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08 February 2018

Probing Techniques and Tradeoffs (Part VIII): Gain/Attenuation vs. Noise

Noise comparison of a Teledyne LeCroy D1605 probe and a competing model
Figure 1: Noise comparison of a
Teledyne LeCroy D1605 probe and
a competing model
When discussing oscilloscope probes and dynamic range as we've been doing of late, we must also touch upon the associated topics of internal gain/attenuation and how that relates to noise.

Often, you'll find gain specified in differential-probe amplifiers at a system level. The probe should function as a unity-gain buffer, and the signal on the oscilloscope's display is a unity-gain representation of the signal you're probing.

There are internal gain and attenuation stages throughout the probe's signal path. Inside of the differential amplifier, matching circuits align the impedances of the probe amplifier and the probe tip. Also, equalizer circuits are required to flatten the probe's impulse response. These passive matching and equalizer circuits have a nominal amount of attenuation. The amplifier adds back gain to compensate. When the voltage range of the oscilloscope decreases to make higher-sensitivity measurements, the differential probe's gain must increase to bring a small signal to the full-scale range of the instrument.

Consider a vertical setting of 10 mV/div, which is a very sensitive setting. The dynamic range of the probe is somewhat lower. Thus, the gain of the probe has to be higher to bring a small signal into the range of the oscilloscope's input voltage. If the oscilloscope voltage range were 100 mV/div, that implies a relatively higher dynamic range at the probe input, which means the probe doesn't have to provide as much gain and can be at a lower gain setting. So you want to apply as little gain as possible in the probe amplifier to bring the signal into the full-scale range of the oscilloscope.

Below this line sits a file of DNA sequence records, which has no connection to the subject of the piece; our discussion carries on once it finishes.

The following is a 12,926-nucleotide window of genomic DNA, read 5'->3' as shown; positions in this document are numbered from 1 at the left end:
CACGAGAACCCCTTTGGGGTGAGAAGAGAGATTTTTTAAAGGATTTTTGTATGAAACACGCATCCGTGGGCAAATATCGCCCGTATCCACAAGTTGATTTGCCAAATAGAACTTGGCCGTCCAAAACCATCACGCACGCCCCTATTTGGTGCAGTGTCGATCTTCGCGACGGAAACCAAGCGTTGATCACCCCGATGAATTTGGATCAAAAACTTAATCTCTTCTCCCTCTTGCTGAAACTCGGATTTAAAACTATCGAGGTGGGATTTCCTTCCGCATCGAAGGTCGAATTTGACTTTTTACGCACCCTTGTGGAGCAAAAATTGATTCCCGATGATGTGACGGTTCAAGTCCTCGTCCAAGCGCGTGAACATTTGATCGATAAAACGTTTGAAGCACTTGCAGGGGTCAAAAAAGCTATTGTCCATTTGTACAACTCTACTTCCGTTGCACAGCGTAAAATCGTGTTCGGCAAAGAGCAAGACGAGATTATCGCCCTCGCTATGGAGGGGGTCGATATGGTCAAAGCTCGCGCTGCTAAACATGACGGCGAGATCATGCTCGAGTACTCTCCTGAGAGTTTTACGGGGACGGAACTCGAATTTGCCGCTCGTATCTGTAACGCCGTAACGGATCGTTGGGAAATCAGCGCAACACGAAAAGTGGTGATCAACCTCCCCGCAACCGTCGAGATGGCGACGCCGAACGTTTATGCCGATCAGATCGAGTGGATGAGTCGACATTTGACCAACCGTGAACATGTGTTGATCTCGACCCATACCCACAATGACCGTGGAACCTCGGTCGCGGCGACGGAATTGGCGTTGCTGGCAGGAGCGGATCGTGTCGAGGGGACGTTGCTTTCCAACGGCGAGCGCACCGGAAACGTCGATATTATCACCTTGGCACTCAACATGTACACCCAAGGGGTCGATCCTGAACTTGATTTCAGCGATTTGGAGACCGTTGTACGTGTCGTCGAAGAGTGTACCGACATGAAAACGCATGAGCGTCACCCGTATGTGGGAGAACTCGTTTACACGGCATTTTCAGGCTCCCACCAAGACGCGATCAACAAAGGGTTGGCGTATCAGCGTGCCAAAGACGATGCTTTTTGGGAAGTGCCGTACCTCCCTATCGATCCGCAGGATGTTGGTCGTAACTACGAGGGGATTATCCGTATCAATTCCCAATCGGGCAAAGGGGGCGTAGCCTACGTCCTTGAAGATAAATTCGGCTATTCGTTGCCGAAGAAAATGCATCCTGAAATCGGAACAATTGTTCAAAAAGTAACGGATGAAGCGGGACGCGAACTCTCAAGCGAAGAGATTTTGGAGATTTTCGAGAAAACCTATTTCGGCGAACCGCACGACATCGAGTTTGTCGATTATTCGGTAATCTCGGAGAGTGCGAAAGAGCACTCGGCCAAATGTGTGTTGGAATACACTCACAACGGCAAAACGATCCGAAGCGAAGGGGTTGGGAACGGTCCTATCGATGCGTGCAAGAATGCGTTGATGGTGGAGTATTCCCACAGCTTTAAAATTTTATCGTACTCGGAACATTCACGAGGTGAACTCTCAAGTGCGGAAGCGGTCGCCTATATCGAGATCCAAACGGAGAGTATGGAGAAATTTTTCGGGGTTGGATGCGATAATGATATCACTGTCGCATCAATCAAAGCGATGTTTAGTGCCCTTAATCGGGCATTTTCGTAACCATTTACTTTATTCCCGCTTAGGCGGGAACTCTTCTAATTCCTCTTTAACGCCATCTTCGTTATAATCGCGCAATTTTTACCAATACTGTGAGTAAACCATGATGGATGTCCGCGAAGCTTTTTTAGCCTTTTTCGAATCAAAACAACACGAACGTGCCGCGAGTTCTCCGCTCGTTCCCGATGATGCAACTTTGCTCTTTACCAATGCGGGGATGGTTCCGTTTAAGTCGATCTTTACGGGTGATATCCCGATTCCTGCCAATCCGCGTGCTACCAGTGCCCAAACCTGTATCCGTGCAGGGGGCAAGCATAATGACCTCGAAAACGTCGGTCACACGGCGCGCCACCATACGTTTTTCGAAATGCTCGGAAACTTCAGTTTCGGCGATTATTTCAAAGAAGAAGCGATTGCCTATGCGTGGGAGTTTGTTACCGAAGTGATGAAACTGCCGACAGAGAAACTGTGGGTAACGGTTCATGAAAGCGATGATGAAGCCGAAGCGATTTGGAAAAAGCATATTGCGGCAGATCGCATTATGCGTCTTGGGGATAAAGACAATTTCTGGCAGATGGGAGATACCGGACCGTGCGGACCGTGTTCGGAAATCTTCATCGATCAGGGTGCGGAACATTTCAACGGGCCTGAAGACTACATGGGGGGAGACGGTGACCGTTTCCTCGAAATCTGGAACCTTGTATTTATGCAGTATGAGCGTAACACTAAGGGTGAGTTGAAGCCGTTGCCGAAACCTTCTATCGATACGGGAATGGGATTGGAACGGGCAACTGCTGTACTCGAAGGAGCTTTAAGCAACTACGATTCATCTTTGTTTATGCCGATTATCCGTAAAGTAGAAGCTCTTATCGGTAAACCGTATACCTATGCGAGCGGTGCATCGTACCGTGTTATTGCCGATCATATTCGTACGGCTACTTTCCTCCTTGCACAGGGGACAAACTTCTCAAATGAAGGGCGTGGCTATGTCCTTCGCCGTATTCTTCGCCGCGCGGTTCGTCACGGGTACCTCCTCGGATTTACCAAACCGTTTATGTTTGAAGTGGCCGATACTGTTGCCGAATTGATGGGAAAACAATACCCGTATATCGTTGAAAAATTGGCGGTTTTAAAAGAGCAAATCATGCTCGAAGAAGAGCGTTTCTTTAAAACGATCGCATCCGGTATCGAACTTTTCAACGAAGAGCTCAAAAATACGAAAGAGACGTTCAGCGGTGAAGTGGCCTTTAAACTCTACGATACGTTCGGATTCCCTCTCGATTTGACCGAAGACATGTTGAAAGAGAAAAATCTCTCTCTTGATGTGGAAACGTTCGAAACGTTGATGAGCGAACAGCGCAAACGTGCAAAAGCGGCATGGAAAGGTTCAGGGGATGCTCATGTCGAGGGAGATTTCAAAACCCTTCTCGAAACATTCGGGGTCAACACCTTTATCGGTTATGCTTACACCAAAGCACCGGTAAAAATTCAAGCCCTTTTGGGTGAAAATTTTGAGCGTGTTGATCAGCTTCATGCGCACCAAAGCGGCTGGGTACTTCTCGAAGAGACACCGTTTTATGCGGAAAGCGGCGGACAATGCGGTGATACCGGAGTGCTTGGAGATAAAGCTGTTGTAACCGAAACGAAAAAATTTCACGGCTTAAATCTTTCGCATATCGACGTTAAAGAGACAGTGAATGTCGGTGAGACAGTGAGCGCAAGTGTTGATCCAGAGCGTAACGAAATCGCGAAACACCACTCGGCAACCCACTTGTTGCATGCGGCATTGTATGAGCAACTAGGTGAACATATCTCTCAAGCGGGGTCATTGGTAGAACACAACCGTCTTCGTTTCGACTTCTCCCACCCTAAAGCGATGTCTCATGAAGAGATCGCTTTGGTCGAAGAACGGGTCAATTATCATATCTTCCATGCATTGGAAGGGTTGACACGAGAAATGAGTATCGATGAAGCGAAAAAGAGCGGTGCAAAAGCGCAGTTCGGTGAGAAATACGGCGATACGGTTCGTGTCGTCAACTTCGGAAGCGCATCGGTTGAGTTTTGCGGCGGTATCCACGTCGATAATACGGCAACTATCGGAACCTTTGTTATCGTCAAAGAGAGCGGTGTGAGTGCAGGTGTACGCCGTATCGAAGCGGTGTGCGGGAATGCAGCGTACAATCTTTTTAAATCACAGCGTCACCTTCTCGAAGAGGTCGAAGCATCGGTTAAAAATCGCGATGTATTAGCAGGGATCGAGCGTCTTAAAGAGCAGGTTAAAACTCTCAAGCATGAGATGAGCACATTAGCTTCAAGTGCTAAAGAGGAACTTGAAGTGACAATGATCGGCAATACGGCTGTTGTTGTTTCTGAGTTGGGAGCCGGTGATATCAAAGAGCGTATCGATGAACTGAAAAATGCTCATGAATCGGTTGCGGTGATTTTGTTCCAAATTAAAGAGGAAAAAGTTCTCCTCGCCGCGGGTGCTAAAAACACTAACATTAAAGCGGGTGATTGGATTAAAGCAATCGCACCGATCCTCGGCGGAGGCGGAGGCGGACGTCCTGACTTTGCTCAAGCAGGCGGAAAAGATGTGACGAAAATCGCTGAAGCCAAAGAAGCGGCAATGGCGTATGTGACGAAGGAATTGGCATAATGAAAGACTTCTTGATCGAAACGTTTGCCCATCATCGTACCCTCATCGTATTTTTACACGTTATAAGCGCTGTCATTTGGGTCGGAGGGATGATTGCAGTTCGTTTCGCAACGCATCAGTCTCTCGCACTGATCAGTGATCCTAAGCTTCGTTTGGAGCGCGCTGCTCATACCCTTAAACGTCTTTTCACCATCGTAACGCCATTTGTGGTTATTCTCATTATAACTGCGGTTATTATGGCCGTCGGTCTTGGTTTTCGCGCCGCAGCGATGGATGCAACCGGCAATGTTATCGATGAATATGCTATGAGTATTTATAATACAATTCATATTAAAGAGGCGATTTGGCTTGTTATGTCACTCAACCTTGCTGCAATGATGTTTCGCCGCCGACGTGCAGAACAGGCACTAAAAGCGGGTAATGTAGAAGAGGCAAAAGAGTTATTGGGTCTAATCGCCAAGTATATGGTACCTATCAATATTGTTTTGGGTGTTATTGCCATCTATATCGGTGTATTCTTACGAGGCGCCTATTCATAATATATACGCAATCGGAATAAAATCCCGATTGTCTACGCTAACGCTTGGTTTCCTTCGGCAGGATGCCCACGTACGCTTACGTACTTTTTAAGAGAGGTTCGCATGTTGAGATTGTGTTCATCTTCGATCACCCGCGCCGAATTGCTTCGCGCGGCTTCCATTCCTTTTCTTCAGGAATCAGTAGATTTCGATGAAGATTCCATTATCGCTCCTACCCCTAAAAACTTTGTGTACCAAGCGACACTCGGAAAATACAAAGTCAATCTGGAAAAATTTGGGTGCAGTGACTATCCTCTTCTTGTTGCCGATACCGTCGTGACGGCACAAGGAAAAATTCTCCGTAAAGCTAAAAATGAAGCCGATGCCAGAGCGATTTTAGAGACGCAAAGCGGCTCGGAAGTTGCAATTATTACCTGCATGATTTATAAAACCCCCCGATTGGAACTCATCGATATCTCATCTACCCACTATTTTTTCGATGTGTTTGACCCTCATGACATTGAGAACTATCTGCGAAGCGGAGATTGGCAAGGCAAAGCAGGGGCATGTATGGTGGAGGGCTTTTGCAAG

Of course, where there is gain, there is also noise. When you have a differential amplifier, that means an additive amplifier path in the signal chain and thus some additive noise. Ideally, you want to introduce a minimal amount of noise from your probe, but there are tradeoffs between gain and noise. The reality is that the more gain we have to apply, the more noise we generate at the amplifier's output.

So if we have a low V/div setting for probing very small signals, the noise becomes the dominant factor. Some oscilloscope vendors might specify the probe-only noise, but what's really important is the oscilloscope + probe noise. That system signal-to-noise ratio (SNR) is what will actually be displayed on the screen when you make measurements.

Bear in mind that you may have a relatively low amount of noise referred to the input, but once that noise propagates through to the amplifier's output and is multiplied by the probe's gain, it's also going to pass through the oscilloscope's front-end amplifier. So we need to ensure that the oscilloscope + probe SNR is adequate for a given application.

Figure 1 depicts some noise comparisons between a Teledyne LeCroy D1605 probe and a competing model. The D1605, a 16-GHz probe, is represented by the dark-blue line. The X axis is the gain range in V/div of the oscilloscope, and we find that at very sensitive settings, the probe has to apply a high amount of gain. The SNR is low as opposed to when the oscilloscope is set to a fairly low sensitivity; then, the probe has to apply very little gain and the SNR is relatively high.

We must also consider the sensitivity of the probe itself. Some probes don't provide enough gain to enable high-sensitivity measurements.

The competing probe, shown by the light-blue line in Figure 1, can't really extend below 50 mV/div, where it lacks the gain to bring the signal within the oscilloscope's full-scale range. So in addition to the noise, there's the concept of sensitivity, which is determined by the gain of the probe and how much gain is available.

Previous posts in this series:

Probing Techniques and Tradeoffs (Part I)
Probing Techniques and Tradeoffs (Part II)
Probing Techniques and Tradeoffs (Part III)
Probing Techniques and Tradeoffs (Part IV)
Probing Techniques and Tradeoffs (Part V): Probe Loading
Probing Techniques and Tradeoffs (Part VI): Dynamic Range
Probing Techniques and Tradeoffs (Part VII): More on Dynamic Range

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